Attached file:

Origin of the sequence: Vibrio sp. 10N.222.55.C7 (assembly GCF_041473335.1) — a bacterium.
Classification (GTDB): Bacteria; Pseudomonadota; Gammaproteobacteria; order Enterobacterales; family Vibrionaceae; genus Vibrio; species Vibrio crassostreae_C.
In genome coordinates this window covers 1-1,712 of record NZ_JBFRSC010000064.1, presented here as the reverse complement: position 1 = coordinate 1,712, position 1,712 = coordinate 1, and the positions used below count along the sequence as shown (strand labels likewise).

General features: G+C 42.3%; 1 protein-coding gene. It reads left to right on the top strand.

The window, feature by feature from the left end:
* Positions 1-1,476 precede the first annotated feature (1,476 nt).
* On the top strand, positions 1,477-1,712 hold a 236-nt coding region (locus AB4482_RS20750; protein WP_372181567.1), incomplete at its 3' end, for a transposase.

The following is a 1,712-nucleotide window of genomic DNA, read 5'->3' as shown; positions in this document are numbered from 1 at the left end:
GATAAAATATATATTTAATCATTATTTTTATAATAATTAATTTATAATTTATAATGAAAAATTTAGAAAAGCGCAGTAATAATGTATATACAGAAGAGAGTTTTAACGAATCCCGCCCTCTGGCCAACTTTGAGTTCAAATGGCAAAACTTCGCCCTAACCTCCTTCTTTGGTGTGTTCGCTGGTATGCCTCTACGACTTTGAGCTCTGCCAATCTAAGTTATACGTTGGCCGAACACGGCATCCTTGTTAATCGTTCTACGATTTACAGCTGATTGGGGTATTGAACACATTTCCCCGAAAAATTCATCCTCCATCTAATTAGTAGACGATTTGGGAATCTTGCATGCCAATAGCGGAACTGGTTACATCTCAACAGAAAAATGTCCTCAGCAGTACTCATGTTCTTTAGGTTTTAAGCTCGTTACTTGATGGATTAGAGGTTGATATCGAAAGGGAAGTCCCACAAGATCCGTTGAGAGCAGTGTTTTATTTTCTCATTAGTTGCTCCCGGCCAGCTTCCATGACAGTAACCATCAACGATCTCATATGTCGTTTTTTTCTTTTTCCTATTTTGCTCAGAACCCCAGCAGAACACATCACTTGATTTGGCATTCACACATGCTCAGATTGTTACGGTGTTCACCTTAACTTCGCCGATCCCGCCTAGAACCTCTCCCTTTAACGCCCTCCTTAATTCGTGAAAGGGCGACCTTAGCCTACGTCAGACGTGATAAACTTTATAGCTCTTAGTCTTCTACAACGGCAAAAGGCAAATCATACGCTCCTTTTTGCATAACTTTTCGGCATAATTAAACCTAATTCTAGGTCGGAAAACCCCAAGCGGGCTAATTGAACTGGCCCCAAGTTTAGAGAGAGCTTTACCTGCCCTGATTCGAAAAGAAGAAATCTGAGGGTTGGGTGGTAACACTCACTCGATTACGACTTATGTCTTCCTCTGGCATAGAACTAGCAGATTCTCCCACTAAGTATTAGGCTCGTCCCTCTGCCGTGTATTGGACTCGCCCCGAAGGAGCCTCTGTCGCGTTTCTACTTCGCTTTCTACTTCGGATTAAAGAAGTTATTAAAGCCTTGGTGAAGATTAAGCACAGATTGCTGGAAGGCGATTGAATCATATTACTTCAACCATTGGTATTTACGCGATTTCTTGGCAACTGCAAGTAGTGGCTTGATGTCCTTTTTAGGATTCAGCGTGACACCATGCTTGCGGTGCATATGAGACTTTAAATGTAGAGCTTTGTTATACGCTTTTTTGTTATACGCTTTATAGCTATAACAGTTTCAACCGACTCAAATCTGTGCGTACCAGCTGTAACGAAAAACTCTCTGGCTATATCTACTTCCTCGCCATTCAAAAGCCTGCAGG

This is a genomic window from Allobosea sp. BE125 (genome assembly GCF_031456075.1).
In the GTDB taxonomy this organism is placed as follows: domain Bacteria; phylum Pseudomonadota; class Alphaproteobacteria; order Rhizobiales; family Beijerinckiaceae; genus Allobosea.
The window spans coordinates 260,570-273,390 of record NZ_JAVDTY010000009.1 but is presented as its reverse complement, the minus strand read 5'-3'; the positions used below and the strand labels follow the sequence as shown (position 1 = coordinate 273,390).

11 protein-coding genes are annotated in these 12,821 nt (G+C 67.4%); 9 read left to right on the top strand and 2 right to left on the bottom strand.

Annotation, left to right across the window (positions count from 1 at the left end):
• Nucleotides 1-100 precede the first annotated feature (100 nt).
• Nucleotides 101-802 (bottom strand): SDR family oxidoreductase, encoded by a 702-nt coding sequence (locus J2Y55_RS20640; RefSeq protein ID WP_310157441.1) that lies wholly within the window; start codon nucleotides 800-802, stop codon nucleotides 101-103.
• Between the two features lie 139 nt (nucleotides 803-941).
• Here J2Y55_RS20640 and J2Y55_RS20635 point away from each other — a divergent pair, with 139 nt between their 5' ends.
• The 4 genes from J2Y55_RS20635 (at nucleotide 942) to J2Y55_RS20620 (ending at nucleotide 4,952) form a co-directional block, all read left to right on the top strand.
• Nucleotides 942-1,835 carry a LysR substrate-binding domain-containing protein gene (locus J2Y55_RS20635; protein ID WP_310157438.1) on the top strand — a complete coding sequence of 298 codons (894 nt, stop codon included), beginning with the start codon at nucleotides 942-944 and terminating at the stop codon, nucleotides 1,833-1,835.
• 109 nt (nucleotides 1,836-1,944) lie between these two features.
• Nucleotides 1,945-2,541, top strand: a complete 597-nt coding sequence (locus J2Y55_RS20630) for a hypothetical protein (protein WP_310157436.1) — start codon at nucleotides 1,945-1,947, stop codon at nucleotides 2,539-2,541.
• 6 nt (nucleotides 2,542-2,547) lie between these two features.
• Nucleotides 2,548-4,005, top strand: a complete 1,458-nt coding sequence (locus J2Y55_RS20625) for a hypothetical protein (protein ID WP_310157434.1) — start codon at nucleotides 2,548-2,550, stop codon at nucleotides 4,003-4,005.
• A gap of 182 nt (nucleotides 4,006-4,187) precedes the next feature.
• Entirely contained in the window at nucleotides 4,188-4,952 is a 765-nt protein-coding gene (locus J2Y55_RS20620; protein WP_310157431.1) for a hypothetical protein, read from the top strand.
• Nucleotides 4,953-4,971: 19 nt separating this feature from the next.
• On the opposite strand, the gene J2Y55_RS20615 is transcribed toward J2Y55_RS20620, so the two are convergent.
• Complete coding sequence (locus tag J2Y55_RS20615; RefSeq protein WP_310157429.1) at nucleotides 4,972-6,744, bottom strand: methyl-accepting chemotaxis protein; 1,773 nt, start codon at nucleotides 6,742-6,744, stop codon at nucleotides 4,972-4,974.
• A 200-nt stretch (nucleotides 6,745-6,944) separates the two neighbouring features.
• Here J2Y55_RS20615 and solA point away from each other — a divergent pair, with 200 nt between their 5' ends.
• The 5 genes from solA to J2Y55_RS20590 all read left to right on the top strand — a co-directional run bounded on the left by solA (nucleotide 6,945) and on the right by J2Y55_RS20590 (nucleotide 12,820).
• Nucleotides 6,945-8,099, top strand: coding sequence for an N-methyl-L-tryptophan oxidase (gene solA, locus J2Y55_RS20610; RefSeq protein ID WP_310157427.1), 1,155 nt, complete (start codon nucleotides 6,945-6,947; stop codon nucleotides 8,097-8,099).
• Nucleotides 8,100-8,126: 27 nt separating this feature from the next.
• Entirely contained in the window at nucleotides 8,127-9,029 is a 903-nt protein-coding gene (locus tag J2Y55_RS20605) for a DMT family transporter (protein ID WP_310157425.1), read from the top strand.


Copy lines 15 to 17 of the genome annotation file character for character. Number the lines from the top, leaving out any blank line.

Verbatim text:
• Nucleotides 1-100 precede the first annotated feature (100 nt).
• Nucleotides 101-802 (bottom strand): SDR family oxidoreductase, encoded by a 702-nt coding sequence (locus J2Y55_RS20640; RefSeq protein ID WP_310157441.1) that lies wholly within the window; start codon nucleotides 800-802, stop codon nucleotides 101-103.
• Between the two features lie 139 nt (nucleotides 803-941).